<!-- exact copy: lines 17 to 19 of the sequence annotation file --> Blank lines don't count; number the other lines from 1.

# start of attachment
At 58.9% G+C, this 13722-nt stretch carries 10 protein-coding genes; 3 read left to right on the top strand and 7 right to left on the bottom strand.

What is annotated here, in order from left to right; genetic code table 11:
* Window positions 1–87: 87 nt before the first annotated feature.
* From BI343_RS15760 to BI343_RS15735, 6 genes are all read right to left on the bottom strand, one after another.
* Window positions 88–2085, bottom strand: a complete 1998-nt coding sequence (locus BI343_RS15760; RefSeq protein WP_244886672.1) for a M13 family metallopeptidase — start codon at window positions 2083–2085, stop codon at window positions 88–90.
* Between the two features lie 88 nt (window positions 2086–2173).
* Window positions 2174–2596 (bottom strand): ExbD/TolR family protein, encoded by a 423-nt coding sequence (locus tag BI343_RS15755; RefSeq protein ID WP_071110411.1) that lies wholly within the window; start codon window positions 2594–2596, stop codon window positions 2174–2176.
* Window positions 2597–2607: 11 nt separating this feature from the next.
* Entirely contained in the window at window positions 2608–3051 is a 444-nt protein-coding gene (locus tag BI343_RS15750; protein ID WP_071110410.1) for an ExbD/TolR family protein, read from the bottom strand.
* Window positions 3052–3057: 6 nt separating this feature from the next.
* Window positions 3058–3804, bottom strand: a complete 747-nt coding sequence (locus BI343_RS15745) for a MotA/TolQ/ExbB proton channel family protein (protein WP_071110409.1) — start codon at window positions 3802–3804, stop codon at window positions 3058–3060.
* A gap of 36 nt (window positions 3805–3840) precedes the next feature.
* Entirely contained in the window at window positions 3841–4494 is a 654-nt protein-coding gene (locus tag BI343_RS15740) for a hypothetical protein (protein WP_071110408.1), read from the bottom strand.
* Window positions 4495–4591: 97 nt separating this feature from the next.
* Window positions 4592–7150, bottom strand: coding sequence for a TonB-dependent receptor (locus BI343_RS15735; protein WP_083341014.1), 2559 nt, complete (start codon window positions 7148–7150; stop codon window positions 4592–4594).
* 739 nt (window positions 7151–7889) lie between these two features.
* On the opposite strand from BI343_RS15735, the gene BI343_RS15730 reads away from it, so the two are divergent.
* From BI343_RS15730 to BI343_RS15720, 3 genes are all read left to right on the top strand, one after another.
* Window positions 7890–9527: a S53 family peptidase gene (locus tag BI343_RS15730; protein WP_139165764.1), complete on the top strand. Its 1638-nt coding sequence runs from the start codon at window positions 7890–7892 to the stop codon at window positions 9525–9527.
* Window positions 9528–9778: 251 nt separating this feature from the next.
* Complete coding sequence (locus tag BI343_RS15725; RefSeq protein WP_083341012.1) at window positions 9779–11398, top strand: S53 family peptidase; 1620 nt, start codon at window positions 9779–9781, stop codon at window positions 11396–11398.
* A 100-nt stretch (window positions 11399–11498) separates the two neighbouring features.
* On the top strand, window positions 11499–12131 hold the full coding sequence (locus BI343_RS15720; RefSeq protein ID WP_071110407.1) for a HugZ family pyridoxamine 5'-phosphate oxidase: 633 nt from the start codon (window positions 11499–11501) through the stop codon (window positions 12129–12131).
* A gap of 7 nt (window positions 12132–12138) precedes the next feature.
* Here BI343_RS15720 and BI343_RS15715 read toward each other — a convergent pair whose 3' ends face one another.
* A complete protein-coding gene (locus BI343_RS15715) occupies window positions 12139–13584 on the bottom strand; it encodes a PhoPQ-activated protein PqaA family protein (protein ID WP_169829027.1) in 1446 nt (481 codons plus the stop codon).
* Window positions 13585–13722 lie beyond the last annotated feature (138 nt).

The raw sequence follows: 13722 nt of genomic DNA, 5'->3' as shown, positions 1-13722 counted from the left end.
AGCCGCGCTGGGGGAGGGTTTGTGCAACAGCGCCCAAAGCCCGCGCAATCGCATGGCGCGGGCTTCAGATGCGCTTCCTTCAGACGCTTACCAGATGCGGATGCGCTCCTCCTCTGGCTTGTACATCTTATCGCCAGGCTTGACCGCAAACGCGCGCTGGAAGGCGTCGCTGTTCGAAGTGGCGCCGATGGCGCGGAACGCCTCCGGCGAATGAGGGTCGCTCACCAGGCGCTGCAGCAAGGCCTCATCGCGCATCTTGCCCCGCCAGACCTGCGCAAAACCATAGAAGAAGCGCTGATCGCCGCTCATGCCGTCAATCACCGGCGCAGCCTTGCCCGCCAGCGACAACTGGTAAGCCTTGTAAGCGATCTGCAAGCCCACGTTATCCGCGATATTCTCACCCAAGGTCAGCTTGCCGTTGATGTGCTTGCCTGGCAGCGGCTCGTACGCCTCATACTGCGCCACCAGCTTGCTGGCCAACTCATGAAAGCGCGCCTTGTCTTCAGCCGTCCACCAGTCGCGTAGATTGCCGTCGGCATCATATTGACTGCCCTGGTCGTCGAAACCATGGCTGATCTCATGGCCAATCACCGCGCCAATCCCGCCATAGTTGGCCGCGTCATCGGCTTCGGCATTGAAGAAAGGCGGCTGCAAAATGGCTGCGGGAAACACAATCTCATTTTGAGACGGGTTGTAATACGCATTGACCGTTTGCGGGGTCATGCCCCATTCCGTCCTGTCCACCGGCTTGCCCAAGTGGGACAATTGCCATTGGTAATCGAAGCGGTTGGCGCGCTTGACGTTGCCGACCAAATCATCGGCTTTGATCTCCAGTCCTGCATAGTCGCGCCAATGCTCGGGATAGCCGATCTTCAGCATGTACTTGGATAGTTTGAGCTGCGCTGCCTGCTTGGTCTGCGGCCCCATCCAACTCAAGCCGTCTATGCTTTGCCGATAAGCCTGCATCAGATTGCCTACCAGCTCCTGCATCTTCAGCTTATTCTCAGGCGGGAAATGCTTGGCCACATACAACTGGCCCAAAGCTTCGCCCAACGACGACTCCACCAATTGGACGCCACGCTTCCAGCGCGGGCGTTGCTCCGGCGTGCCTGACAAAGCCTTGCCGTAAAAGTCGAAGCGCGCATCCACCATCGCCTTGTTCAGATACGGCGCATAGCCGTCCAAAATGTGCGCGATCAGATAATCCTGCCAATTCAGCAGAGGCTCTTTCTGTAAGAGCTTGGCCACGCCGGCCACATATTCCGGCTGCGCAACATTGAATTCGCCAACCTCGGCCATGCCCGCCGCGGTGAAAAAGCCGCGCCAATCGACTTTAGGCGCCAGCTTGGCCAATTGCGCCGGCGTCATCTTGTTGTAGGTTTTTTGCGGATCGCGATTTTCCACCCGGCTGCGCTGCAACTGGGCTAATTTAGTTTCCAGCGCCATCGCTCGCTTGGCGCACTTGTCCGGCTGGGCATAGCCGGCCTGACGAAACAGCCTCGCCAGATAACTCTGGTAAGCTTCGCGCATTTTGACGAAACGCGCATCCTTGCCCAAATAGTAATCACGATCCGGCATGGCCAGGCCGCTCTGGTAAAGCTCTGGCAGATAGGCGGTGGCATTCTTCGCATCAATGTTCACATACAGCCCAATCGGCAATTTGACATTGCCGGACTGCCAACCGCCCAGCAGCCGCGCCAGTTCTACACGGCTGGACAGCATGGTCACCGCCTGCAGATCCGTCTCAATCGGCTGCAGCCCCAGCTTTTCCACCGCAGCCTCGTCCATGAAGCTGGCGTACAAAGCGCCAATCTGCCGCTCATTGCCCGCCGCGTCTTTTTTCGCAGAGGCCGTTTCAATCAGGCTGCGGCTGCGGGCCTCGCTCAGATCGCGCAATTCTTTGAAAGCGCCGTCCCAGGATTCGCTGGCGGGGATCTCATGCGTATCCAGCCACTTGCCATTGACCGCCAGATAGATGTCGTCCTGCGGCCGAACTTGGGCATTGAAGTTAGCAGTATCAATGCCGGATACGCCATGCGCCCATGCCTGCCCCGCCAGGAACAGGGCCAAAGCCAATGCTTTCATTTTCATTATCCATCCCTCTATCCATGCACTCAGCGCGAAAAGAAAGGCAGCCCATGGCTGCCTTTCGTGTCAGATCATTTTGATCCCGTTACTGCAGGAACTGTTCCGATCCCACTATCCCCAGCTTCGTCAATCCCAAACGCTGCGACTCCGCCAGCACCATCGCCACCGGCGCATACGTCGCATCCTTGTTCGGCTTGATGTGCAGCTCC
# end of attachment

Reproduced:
* On the opposite strand from BI343_RS15735, the gene BI343_RS15730 reads away from it, so the two are divergent.
* From BI343_RS15730 to BI343_RS15720, 3 genes are all read left to right on the top strand, one after another.
* Window positions 7890–9527: a S53 family peptidase gene (locus tag BI343_RS15730; protein WP_139165764.1), complete on the top strand. Its 1638-nt coding sequence runs from the start codon at window positions 7890–7892 to the stop codon at window positions 9525–9527.